The gene for polycomb group protein enhancer of zeste homolog 2 (EZH2) is amplified in late-stage prostate cancer

Cancer Genetics, Institute of Medical Technology, University of Tampere and Tampere University Hospital, Tampere, Finland.
Genes Chromosomes and Cancer (Impact Factor: 3.84). 07/2006; 45(7):639-45. DOI: 10.1002/gcc.20327
Source: PubMed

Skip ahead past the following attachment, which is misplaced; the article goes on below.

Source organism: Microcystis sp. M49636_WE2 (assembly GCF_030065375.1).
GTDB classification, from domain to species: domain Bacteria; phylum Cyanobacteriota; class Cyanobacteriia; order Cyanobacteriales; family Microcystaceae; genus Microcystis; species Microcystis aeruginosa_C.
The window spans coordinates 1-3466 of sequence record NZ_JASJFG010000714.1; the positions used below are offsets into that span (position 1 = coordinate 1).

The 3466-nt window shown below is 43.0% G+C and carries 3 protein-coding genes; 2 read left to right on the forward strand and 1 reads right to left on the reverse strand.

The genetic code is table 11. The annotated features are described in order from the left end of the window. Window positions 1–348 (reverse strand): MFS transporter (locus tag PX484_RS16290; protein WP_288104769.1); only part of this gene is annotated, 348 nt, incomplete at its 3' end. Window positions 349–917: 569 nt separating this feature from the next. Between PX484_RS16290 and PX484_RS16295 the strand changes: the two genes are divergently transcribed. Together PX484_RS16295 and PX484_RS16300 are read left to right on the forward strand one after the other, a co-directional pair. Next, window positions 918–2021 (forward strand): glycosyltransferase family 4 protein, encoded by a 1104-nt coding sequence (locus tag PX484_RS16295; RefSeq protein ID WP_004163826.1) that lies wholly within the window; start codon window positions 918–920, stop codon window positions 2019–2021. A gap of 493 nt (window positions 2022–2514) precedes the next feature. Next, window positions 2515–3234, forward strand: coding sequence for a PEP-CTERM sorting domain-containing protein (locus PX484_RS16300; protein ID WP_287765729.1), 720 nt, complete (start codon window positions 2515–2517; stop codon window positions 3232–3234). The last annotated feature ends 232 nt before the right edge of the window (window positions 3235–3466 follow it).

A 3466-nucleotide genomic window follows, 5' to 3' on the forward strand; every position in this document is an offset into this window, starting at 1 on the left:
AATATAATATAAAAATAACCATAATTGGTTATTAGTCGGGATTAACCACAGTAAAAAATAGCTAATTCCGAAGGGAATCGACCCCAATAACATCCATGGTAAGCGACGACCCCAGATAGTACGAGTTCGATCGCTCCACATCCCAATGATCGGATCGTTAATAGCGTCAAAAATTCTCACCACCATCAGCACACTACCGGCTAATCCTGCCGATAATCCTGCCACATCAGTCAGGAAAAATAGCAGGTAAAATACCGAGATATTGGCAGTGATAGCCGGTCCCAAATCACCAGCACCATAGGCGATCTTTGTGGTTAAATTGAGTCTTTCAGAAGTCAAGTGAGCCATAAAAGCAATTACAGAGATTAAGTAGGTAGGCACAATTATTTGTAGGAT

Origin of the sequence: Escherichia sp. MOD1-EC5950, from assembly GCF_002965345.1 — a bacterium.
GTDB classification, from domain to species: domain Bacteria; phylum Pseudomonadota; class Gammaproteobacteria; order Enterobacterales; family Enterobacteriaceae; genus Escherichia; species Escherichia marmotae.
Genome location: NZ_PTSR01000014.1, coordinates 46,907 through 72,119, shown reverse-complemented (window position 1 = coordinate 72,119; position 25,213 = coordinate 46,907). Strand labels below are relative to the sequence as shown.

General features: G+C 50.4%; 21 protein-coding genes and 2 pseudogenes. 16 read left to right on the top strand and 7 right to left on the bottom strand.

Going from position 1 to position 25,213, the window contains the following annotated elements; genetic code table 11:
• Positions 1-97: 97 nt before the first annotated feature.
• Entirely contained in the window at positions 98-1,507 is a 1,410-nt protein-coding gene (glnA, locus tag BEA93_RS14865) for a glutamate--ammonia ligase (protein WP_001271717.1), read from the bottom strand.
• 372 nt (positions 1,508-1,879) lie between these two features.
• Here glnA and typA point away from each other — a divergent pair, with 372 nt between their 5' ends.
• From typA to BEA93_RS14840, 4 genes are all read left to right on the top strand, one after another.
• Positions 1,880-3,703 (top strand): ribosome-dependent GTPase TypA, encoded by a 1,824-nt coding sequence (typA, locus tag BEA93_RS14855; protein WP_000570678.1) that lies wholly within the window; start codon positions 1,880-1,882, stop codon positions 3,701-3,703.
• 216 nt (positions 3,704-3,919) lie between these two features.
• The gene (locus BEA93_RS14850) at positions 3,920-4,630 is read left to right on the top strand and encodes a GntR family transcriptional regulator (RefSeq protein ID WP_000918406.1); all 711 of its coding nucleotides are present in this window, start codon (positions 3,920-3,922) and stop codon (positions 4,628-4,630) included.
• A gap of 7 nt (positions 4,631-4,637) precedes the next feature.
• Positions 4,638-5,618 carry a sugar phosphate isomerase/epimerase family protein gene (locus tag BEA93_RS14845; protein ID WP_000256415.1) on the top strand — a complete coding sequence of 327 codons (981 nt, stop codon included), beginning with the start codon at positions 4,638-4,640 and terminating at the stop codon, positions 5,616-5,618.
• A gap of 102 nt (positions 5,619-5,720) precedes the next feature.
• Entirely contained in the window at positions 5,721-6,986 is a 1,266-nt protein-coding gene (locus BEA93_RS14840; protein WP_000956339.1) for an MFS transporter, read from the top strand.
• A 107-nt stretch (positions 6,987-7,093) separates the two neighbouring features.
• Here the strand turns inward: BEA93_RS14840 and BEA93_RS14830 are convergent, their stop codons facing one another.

ABSTRACT Overexpression of the polycomb group protein enhancer of zeste homologue 2 (EZH2) has been found in several malignancies, including prostate cancer, with an aggressive phenotype. Amplification of the gene has previously been demonstrated in several malignancies, but not in prostate cancer. Our goal was to evaluate the gene copy number and expression alterations of EZH2 in prostate cancer. The copy number of EZH2 in cell lines (LNCaP, DU145, PC-3, 22Rv1), xenografts (n = 10), and clinical tumors (n = 191) was studied with fluorescence in situ hybridization. All cell lines had a gain of EZH2. Eight of the ten xenografts showed an increased copy number of the gene, including one case of high-level amplification (>or=5 copies of the gene and EZH2/centromere ratio >or=2). 34/125 (27%) of untreated prostate carcinomas showed increased copy number, but only one case of low-level amplification (>or=5 copies of the gene and EZH2/centromere ratio <2), whereas half (25/46) of the hormone-refractory carcinomas showed increased copy number, including seven cases of low-level amplification and three cases of high-level amplification (P < 0.0001). Expression of EZH2 was significantly (P = 0.0009) higher in hormone-refractory prostate cancer compared with that in benign prostatic hyperplasia or untreated cancer, according to quantitative real-time RT-PCR assay. Also, the expression of EZH2 protein was found to be higher in hormone-refractory tumors than in hormone-naïve tumors by immunohistochemistry. The EZH2 gene amplification was significantly (P < 0.05) associated with increased EZH2 protein expression. The data show that amplification of the EZH2 gene is rare in early prostate cancer, whereas a fraction of late-stage tumors contains the gene amplification leading to the overexpression of the gene, thus indicating the importance of EZH2 in the progression of prostate cancer.

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